Posted on June 15, 2009 by Steve Weaver
- Need for rethinking, possibly restructuring some areas of our ministry.
- As we’ve had to think through the budget, so too the ministries which the budget funds.
- “Don’t waste a crisis!” An opportunity for refocusing, not handwringing.
- The routine can become a rut. We need to shock ourselves out of the rut.
- The definition of insanity is doing the same thing and expecting different results.
Everything we do at Farmdale Baptist Church needs to fit into our vision of what we’re supposed to be doing as a church. My vision and I believe our churches mission is:
“To glorify God by expositing the Scriptures, exalting the Savior, equipping the saints, and evangelizing sinners.”
Everything we do needs to fit into that vision. This needs to drive our ministries. We should do no activities for activity sake. Everything we need to do needs to be on purpose for a purpose that is based on our vision of what we as a church are called to do.
So, I ask that all our committees and officers within the church prayerfully consider their preparation and activities in the coming year with the above vision in mind. If we do so, we will become more united and efficient in the days ahead as we seek to be faithful disciples of the Lord Jesus Christ.
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Posted on June 10, 2009 by Steve Weaver
I recently came across Wes King on Facebook and remembered this song recorded several years ago. In 2005 Wes was diagnosed with Lymphoma and underwent many months of extremely difficult treatments and years of side-effects. Wes is now cancer free and is feeling well enough to spend time in his studio again. He is currently working on recording a couple of new projects. “The Robe” was inspired by a sermon by Charles Haddon Spurgeon which Wes read while a college student at Covenant College in Lookout Mountain, GA.
At the time, King says he was asking himself, “How can I meaningfully close my concerts? What’s a way that I can invite people to become a Christian without playing ‘Just as I Am’ 50,000 times and threatening people that they’re going to go to hell tonight if they don’t?”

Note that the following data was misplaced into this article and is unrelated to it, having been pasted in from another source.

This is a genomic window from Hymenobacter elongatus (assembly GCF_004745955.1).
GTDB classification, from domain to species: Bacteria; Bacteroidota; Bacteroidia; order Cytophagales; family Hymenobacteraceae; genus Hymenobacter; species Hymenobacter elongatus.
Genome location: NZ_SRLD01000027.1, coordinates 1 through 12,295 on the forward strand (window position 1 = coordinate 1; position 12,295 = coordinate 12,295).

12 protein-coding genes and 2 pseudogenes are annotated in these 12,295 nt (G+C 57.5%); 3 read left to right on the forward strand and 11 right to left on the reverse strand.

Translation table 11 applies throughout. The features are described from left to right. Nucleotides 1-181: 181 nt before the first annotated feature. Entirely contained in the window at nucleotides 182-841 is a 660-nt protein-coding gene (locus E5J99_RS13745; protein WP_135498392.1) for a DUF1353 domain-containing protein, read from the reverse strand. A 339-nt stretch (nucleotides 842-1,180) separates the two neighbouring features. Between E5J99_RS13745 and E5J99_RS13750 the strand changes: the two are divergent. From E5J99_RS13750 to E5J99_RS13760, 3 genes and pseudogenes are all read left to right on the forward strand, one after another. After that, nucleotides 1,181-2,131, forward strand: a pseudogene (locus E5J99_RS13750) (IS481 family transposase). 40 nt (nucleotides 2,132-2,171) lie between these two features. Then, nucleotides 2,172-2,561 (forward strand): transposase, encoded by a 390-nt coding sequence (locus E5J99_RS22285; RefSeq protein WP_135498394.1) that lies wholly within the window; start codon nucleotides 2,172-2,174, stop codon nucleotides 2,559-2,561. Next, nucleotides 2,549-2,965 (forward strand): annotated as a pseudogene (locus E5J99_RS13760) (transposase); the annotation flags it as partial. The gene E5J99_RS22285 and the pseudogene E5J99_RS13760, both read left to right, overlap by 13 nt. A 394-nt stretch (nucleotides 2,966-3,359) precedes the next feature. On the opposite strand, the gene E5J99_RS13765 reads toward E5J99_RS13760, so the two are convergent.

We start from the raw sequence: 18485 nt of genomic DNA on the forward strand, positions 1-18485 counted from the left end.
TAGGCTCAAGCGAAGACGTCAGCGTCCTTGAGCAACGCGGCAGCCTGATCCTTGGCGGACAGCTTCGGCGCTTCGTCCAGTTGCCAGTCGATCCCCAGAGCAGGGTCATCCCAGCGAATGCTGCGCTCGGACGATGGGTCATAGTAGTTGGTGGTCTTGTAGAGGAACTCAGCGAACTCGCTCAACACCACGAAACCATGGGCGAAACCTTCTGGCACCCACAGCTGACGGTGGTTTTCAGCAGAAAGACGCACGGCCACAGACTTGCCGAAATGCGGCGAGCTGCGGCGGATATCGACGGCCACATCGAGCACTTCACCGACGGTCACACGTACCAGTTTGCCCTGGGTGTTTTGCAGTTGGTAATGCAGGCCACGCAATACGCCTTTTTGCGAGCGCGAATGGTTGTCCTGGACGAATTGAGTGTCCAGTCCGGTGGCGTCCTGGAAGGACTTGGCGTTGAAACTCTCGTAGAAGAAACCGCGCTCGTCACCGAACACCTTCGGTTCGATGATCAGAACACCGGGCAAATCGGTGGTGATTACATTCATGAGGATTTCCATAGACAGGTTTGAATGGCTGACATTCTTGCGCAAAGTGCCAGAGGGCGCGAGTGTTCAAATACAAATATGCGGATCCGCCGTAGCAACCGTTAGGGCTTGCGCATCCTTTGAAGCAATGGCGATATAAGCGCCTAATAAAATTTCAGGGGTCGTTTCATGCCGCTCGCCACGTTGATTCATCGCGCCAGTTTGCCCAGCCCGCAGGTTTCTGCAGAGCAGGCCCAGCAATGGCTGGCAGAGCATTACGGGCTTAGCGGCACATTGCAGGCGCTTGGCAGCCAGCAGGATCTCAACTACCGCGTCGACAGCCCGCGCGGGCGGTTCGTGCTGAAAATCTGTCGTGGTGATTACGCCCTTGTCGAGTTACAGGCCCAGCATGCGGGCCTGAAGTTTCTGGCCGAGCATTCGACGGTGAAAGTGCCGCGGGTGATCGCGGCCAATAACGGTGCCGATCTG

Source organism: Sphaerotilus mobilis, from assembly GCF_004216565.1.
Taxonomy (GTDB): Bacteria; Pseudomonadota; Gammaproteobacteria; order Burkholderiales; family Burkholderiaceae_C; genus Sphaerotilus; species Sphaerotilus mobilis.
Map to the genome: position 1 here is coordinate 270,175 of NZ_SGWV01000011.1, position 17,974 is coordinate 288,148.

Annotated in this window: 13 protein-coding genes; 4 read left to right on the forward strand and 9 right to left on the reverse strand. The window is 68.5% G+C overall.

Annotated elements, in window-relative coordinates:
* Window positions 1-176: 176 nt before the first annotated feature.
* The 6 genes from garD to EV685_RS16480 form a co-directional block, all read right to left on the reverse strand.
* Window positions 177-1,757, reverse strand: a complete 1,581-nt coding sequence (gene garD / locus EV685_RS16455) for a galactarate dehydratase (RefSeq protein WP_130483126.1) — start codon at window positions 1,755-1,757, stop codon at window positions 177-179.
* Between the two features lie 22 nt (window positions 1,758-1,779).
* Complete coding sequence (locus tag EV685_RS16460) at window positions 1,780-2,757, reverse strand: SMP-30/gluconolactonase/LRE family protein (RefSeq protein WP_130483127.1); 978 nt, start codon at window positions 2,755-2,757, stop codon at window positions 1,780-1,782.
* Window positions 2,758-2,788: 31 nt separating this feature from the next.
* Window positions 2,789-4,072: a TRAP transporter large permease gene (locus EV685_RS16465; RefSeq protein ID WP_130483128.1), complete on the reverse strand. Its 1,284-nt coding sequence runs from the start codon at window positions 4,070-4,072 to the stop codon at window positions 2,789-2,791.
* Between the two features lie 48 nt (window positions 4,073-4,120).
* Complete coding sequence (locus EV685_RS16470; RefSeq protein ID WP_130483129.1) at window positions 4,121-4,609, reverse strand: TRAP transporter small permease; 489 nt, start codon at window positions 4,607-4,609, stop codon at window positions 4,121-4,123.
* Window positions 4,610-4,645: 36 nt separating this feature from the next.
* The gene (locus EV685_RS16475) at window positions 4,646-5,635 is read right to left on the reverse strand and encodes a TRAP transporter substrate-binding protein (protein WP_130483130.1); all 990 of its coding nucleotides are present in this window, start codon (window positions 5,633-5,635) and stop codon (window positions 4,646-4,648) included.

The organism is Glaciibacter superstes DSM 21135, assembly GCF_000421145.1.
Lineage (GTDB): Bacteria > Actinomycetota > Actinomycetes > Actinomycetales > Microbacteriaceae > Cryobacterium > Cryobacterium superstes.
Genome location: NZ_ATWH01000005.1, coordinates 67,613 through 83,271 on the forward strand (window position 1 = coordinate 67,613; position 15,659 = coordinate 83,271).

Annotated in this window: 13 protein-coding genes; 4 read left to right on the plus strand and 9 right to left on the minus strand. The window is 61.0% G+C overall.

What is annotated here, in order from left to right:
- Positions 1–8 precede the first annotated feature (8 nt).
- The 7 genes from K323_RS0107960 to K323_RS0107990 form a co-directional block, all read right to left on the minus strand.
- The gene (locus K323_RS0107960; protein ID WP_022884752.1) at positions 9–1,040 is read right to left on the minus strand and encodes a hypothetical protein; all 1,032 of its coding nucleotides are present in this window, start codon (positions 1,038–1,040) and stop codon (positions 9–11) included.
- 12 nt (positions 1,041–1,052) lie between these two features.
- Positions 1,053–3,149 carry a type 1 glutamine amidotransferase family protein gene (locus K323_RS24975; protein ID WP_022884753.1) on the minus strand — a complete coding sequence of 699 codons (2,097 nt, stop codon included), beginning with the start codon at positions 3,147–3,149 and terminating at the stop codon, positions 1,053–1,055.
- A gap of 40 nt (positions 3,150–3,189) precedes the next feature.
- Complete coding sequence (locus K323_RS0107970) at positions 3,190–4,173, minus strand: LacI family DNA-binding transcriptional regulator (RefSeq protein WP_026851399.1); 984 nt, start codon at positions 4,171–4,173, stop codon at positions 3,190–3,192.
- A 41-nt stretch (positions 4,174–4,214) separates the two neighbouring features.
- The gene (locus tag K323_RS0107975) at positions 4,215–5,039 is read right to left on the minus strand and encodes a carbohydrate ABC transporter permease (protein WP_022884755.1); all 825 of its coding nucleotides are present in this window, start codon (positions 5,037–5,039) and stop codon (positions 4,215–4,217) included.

The answer came when King returned to his marked-up copy of Charles Spurgeon’s Sovereign Grace sermons, which he’d read the year before.
“I went back and went through some of my highlights,” King recalls. “That’s mostly the way I write songs: I highlight and I go back and I read it, and I go, ‘Now, why did that impact me?’
“At the end of the sermon [‘High Doctrine’], Spurgeon says, ‘Sinner, you say you have no faith. You’re right. You have no faith. Faith is of God. Come as you are, and He will give you the faith that you need. You say you’re guilty. You’re right. You are guilty. Come as you are and God will pardon you. Sinner, you say you’re naked and ashamed. Come as you are, and the robe that He will clothe you in is made of a garment of the grace of His Son. Come as you are.’
“And I said, ‘That is it. That’s the song.’
“There’s a great quote,” King continues. “Someone—I forget who—said that great writing is just stealing with discretion—because there’s nothing new under the sun. That’s really what I did. And all Spurgeon did was steal from the gospel itself, because that’s what the gospel is all about: The robe of righteousness that we wear because we can’t be good, we can’t try hard enough to please God. It’s something that has to come from without.”
From CCM Magazine’s “Story Behind the Song”
Read the lyrics below which Wes wrote, then watch the music video below:
Anyone whose heart is cold and lonely
Anyone who can’t believe
Anyone whose hands are worn and empty
Come as you are
Anyone whose feet are tired of walking
And even lost their will to run
There is a place of rest for your aching soul
Come as you are
For the robe is of God
That will clothe your nakedness
And the robe is His grace
It’s all you need
Come as you are
Anyone who feels that they’re unworthy
Anyone whose just afraid
Come sinner, come and receive His mercy
Come as you are
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Posted on June 6, 2009 by Steve Weaver
In January I posted the list of books which I was required to read for the Spring 2009 semester of my PhD studies. Here is the list of my favorites from that list:
- The English Reformation by A.G. Dickens
- Baptist Ways by Bill Leonard
- Richard Sibbes by Mark Dever
- The Baptists (vol. 2) by Tom Nettles
- A Piety Above the Common Standard by Anthony Chute
- 400 Years of Baptist Theology by James Leo Garrett
- The King’s Reformation: Henry VIII and the Remaking of the English Church
- The Puritan Mind by Perry Miller
- The Stripping of the Altars by Eamon Duffy
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